The palatopharyngeus muscle lies within the soft palate and creates the palatopharyngeal arch together with the mucosa that covers it. The muscle is composed of two muscular bands or fasciculi, which are attached to the upper aspect of the palatine aponeurosis. Both fasciculi are separated by the levator veli palatini muscle.
- The anterior fasciculus is thicker, and originates from the posterior border of the hard palate and from the palatine aponeurosis.
- The posterior fasciculus is in contact with mucosa found in the pharyngeal aspect of the palate, and it joins the posterior fasciculus of the contralateral muscle in the midline.
The two fasciculi meet at the posterolateral border of the soft palate and are joined by fibers of the salpingopharyngeus muscle.
The palatopharyngeus extends laterally and downwards behind the tonsil, then descends posteromedially to the stylopharyngeus and in close proximity to it, and along with the stylopharyngeus ultimately attaches to the posterior border of the thyroid cartilage of the larynx. Some fibers of the palatopharyngeus also terminate on the side of the pharynx, by attaching to the pharyngeal fibrous tissue, while others cross the midline posteriorly and intersect with fibers of the contralateral muscle.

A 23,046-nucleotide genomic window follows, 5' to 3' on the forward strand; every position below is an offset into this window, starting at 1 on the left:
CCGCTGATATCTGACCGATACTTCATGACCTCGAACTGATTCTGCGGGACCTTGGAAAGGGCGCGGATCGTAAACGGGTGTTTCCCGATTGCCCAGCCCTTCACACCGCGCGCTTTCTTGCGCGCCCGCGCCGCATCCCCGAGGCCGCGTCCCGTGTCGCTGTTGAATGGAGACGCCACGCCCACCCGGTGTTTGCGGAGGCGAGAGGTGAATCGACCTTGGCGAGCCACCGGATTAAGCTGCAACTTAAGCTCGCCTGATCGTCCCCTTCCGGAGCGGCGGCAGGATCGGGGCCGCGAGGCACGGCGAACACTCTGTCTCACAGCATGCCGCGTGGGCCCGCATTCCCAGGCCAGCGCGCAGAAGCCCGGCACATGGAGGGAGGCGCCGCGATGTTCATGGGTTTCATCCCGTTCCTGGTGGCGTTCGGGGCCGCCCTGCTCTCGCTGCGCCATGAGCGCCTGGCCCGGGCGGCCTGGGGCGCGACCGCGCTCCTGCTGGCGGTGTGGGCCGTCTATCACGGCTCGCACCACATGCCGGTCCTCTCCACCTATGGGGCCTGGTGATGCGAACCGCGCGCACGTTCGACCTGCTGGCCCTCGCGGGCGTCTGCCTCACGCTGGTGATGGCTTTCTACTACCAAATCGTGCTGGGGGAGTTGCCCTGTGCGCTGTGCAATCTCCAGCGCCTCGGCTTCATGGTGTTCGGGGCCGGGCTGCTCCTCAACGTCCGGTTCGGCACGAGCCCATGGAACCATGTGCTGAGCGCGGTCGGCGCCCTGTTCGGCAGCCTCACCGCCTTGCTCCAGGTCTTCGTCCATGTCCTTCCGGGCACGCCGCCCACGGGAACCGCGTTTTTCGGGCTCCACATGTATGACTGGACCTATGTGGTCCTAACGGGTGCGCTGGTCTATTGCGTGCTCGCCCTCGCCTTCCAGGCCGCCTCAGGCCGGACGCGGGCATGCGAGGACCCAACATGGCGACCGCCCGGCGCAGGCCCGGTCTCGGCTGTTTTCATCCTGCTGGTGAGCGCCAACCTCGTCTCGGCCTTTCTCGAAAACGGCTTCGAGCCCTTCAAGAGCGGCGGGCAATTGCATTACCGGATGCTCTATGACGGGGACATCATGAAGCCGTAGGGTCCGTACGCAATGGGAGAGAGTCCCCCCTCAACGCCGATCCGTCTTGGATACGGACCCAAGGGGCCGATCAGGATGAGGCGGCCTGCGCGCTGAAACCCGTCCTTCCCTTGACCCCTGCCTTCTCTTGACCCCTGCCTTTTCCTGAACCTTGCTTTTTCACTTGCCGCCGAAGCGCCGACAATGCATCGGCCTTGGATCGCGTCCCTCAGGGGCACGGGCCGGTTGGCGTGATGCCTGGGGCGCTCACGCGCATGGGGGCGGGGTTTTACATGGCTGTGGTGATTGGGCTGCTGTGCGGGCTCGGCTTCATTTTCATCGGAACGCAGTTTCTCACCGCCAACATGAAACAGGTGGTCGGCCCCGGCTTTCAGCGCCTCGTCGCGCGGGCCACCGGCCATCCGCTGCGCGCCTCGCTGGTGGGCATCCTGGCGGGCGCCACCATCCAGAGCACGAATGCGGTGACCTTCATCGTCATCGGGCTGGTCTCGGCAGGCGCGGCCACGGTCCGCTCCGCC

Action: by bilateral activation the muscles elevate the pharynx, pulls it forwards and medially, thus shortening it during swallowing. They also bring the palatopharyngeal arches closer together and draw them forwards.
Innervation: pharyngeal branch of the vagus nerve (CN X) via the pharyngeal plexus.
Blood supply: ascending palatine artery that arises from the facial artery, the greater palatine artery originating from the descending palatine artery (a terminal branch of the maxillary artery), and the pharyngeal branch of the ascending pharyngeal artery (a branch of the external carotid artery).